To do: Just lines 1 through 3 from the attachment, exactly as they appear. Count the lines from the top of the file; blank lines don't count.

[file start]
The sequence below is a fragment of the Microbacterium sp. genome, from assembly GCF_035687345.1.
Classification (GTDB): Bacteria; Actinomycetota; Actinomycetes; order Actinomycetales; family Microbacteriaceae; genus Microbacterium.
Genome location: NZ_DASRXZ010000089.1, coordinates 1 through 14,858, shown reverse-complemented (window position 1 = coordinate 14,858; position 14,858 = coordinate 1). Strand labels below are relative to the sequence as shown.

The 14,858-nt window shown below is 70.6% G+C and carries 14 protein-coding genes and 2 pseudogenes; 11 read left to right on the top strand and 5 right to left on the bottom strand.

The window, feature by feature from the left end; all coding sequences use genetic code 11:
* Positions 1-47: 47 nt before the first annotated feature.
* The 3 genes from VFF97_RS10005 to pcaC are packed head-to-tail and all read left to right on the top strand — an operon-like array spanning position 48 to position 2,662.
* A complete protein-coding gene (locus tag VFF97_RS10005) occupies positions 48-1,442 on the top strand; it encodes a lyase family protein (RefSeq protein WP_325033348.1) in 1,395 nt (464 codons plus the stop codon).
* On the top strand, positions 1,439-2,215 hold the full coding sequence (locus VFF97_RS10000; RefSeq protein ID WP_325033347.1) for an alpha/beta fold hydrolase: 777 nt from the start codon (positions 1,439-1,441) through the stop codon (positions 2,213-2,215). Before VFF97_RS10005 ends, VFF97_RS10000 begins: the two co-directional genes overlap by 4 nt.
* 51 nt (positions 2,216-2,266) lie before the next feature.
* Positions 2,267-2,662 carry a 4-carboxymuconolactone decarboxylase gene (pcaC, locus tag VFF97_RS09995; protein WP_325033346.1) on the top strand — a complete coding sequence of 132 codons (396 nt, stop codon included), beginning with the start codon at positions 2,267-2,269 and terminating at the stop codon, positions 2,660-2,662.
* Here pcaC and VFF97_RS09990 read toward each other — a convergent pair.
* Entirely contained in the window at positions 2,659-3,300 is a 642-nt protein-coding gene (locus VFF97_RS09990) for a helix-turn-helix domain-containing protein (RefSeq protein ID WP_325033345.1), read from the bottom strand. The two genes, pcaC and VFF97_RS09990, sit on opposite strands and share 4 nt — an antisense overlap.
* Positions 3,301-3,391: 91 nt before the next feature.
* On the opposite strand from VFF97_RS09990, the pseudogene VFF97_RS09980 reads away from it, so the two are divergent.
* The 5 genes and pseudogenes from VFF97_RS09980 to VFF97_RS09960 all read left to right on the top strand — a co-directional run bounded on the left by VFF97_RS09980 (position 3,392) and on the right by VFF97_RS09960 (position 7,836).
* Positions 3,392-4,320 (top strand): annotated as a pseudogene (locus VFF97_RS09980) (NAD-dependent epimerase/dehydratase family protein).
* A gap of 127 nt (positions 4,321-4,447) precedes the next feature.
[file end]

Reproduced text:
The sequence below is a fragment of the Microbacterium sp. genome, from assembly GCF_035687345.1.
Classification (GTDB): Bacteria; Actinomycetota; Actinomycetes; order Actinomycetales; family Microbacteriaceae; genus Microbacterium.
Genome location: NZ_DASRXZ010000089.1, coordinates 1 through 14,858, shown reverse-complemented (window position 1 = coordinate 14,858; position 14,858 = coordinate 1). Strand labels below are relative to the sequence as shown.